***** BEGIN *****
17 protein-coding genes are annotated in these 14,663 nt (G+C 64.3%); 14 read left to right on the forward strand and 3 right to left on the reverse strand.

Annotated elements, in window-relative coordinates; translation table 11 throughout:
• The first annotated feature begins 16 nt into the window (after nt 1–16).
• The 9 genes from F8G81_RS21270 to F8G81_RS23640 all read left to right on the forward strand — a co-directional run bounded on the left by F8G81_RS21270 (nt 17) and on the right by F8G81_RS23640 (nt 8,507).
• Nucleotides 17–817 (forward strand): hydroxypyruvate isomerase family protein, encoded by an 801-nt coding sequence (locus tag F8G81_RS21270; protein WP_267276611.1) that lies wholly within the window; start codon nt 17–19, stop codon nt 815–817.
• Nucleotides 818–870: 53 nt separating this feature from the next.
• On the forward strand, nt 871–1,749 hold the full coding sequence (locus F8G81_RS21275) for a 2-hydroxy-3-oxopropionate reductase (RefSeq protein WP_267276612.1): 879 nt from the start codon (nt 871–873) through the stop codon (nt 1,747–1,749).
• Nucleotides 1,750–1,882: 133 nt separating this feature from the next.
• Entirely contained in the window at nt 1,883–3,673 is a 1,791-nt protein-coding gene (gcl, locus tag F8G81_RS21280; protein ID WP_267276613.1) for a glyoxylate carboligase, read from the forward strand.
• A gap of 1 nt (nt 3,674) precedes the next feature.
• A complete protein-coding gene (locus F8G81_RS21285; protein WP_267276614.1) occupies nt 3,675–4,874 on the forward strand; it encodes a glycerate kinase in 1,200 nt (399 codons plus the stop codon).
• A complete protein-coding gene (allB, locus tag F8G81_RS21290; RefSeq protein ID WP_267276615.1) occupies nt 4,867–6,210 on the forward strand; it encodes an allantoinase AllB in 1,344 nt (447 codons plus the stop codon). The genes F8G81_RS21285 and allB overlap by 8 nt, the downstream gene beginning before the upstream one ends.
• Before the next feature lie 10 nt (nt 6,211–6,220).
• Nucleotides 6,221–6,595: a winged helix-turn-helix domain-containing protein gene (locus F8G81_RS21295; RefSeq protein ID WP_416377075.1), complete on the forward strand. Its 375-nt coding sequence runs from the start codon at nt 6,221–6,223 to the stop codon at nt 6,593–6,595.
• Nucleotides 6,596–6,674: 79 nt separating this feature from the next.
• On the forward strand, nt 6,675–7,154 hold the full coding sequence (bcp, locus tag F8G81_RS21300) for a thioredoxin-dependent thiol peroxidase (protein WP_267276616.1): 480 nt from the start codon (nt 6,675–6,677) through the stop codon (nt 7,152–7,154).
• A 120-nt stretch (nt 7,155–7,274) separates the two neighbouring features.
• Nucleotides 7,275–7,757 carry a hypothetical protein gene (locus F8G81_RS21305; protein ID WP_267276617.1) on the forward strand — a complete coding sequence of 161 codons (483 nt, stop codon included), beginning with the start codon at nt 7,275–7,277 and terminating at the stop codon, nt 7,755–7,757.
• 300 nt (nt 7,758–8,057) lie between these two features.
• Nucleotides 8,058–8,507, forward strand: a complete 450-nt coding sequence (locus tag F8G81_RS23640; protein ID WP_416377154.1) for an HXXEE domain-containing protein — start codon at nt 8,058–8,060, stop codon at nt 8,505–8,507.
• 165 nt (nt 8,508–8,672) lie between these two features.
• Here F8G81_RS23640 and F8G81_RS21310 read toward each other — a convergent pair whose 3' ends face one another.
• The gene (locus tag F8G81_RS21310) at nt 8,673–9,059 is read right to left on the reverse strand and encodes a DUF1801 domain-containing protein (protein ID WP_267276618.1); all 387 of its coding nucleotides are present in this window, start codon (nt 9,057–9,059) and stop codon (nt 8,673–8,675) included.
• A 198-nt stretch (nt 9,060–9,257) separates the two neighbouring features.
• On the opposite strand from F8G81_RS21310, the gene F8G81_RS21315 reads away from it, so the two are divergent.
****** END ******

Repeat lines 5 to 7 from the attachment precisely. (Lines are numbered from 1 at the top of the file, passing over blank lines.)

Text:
• Nucleotides 17–817 (forward strand): hydroxypyruvate isomerase family protein, encoded by an 801-nt coding sequence (locus tag F8G81_RS21270; protein WP_267276611.1) that lies wholly within the window; start codon nt 17–19, stop codon nt 815–817.
• Nucleotides 818–870: 53 nt separating this feature from the next.
• On the forward strand, nt 871–1,749 hold the full coding sequence (locus F8G81_RS21275) for a 2-hydroxy-3-oxopropionate reductase (RefSeq protein WP_267276612.1): 879 nt from the start codon (nt 871–873) through the stop codon (nt 1,747–1,749).